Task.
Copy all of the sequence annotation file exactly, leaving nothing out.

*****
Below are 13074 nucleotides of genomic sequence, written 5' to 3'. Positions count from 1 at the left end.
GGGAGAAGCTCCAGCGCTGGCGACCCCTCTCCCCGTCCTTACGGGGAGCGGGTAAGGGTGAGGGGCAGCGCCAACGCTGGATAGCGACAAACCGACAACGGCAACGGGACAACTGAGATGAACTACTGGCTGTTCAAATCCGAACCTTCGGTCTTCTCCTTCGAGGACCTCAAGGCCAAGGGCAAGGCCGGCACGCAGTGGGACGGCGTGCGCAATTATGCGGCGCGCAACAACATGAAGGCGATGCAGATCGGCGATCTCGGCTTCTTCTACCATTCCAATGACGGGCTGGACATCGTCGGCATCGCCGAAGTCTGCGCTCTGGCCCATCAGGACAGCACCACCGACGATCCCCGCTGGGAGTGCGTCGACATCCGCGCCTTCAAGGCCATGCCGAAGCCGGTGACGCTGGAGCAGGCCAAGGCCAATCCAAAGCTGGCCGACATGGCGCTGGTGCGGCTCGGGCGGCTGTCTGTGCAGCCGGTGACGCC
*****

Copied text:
Below are 13074 nucleotides of genomic sequence, written 5' to 3'. Positions count from 1 at the left end.
GGGAGAAGCTCCAGCGCTGGCGACCCCTCTCCCCGTCCTTACGGGGAGCGGGTAAGGGTGAGGGGCAGCGCCAACGCTGGATAGCGACAAACCGACAACGGCAACGGGACAACTGAGATGAACTACTGGCTGTTCAAATCCGAACCTTCGGTCTTCTCCTTCGAGGACCTCAAGGCCAAGGGCAAGGCCGGCACGCAGTGGGACGGCGTGCGCAATTATGCGGCGCGCAACAACATGAAGGCGATGCAGATCGGCGATCTCGGCTTCTTCTACCATTCCAATGACGGGCTGGACATCGTCGGCATCGCCGAAGTCTGCGCTCTGGCCCATCAGGACAGCACCACCGACGATCCCCGCTGGGAGTGCGTCGACATCCGCGCCTTCAAGGCCATGCCGAAGCCGGTGACGCTGGAGCAGGCCAAGGCCAATCCAAAGCTGGCCGACATGGCGCTGGTGCGGCTCGGGCGGCTGTCTGTGCAGCCGGTGACGCC